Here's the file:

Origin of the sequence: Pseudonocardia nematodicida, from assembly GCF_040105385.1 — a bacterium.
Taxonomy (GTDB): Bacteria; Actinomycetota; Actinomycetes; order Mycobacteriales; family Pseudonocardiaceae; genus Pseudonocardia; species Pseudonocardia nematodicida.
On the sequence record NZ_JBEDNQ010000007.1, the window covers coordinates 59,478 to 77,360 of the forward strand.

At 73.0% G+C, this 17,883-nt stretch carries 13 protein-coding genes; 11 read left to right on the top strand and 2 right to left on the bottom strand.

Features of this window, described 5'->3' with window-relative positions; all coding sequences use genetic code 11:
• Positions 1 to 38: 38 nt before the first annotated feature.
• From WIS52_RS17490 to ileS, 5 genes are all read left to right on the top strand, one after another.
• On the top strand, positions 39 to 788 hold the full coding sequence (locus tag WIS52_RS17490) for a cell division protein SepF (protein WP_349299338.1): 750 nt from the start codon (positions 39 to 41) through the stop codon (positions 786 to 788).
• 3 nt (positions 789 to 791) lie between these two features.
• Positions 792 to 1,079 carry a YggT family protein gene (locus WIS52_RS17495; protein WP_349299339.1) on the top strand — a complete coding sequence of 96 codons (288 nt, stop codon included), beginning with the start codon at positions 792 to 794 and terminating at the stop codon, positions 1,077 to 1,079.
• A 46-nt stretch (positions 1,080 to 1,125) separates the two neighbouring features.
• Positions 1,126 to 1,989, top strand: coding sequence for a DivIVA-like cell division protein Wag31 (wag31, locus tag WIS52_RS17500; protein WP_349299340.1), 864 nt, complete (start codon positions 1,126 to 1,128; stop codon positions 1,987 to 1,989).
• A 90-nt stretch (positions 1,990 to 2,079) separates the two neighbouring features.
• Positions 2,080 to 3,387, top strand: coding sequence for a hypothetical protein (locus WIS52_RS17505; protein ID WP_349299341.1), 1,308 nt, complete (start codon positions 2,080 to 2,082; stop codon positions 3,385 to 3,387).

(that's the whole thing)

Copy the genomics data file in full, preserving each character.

Origin of the sequence: Pseudonocardia nematodicida, from assembly GCF_040105385.1 — a bacterium.
Taxonomy (GTDB): Bacteria; Actinomycetota; Actinomycetes; order Mycobacteriales; family Pseudonocardiaceae; genus Pseudonocardia; species Pseudonocardia nematodicida.
On the sequence record NZ_JBEDNQ010000007.1, the window covers coordinates 59,478 to 77,360 of the forward strand.

At 73.0% G+C, this 17,883-nt stretch carries 13 protein-coding genes; 11 read left to right on the top strand and 2 right to left on the bottom strand.

Features of this window, described 5'->3' with window-relative positions; all coding sequences use genetic code 11:
• Positions 1 to 38: 38 nt before the first annotated feature.
• From WIS52_RS17490 to ileS, 5 genes are all read left to right on the top strand, one after another.
• On the top strand, positions 39 to 788 hold the full coding sequence (locus tag WIS52_RS17490) for a cell division protein SepF (protein WP_349299338.1): 750 nt from the start codon (positions 39 to 41) through the stop codon (positions 786 to 788).
• 3 nt (positions 789 to 791) lie between these two features.
• Positions 792 to 1,079 carry a YggT family protein gene (locus WIS52_RS17495; protein WP_349299339.1) on the top strand — a complete coding sequence of 96 codons (288 nt, stop codon included), beginning with the start codon at positions 792 to 794 and terminating at the stop codon, positions 1,077 to 1,079.
• A 46-nt stretch (positions 1,080 to 1,125) separates the two neighbouring features.
• Positions 1,126 to 1,989, top strand: coding sequence for a DivIVA-like cell division protein Wag31 (wag31, locus tag WIS52_RS17500; protein WP_349299340.1), 864 nt, complete (start codon positions 1,126 to 1,128; stop codon positions 1,987 to 1,989).
• A 90-nt stretch (positions 1,990 to 2,079) separates the two neighbouring features.
• Positions 2,080 to 3,387, top strand: coding sequence for a hypothetical protein (locus WIS52_RS17505; protein ID WP_349299341.1), 1,308 nt, complete (start codon positions 2,080 to 2,082; stop codon positions 3,385 to 3,387).